Once we had the ‘where’ and ‘when’ settled, it was time to prioritize. The barrage of suggestions, advice, inspiration, and options can quickly overwhelm so we hammered out what mattered most to us. I was excited about the photographs, so we not only allotted a significant amount of money to pay for the photographer, we focused our energy on finding someone to document our wedding before working on other aspects and tasks. We interviewed with several people, and once we chose three we were comfortable with I began negotiating.  I saved a couple hundred dollars by talking frankly with our photographer about our expectations- his packages as stated were either too long or too short. We worked out a deal and chose him because he was the most flexible. I promised to recommend and review him online and pointed out, gently, that I was hoping for some flexibility because he hadn’t shot very many weddings. We saved money, and were very, very happy with our photographs.

Our caterer was tied in with the location, which didn’t upset us because their prices were competitive and their food popular. After doing a tasting, we chose a package and chunked away that sum of money for our estimated number of guests. The next big decision was entertainment. The clear choice to save money is to do an I-pod wedding. We hemmed and hawed and met with a few DJs before completely ignoring the entire concept, moving on to more fun tasks like invitations, table decorations, and bridal party gifts. Note, do not do this! We cared about our guests having fun, we recognized that it was an important decision, but I got sick of deciding and thinking and forgot about it. We did actually save money on this, but only by luck! I finally wised up and asked a coworker who she had worked with, met him once, and booked him on the spot. He was an independent contractor, so he cost half as much because we were only paying him, not the company’s owner, the DJ, and their overhead costs.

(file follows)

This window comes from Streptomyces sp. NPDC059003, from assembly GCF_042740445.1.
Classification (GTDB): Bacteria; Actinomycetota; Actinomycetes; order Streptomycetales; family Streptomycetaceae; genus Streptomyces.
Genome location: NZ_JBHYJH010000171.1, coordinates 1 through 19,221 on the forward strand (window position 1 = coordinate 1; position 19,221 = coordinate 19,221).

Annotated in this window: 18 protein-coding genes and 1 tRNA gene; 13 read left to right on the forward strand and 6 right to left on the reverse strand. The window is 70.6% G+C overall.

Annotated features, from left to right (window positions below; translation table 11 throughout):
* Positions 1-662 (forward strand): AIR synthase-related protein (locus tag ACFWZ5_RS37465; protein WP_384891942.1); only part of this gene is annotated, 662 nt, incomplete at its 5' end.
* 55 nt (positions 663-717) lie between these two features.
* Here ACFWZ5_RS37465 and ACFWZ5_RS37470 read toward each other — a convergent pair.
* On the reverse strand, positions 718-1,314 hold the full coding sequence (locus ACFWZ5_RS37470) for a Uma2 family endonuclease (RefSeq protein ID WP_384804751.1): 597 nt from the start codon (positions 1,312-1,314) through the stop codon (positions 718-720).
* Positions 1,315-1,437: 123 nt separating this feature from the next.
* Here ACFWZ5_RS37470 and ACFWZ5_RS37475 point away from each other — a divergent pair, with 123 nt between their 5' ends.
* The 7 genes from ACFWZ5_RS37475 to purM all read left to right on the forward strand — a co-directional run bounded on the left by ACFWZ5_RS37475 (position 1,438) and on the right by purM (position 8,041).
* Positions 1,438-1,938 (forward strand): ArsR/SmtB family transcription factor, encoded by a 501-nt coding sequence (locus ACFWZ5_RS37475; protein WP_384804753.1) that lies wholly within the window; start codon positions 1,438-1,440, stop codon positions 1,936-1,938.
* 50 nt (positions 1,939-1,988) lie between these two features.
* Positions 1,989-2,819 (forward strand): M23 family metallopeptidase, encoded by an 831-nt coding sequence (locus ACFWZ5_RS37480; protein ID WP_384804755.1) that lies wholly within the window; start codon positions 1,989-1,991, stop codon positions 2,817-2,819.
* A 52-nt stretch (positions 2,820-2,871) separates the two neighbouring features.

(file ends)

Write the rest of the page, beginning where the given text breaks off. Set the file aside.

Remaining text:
The other big ticket item was my dress. I browsed on Etsy, I browsed on Ebay, I checked out Craigslist but didn’t fall in love. I went to a local boutique with my Mom, tried on all the sample sale dresses

and picked out one that was both flattering to my frame but also inexpensive! I did not try on dresses I couldn’t afford, I did not ask for or encourage the salespeople’s opinion, and I didn’t get hung up on the little details that could be fixed or changed by a skilled seamstress. Then, I stopped looking. I’m sure I would have found several other great deals, perfect fits, and beautiful designs. But I stopped looking! Once I made a decision, I saved money by moving on and being excited about it instead of worrying or dwelling on what other people were doing or buying.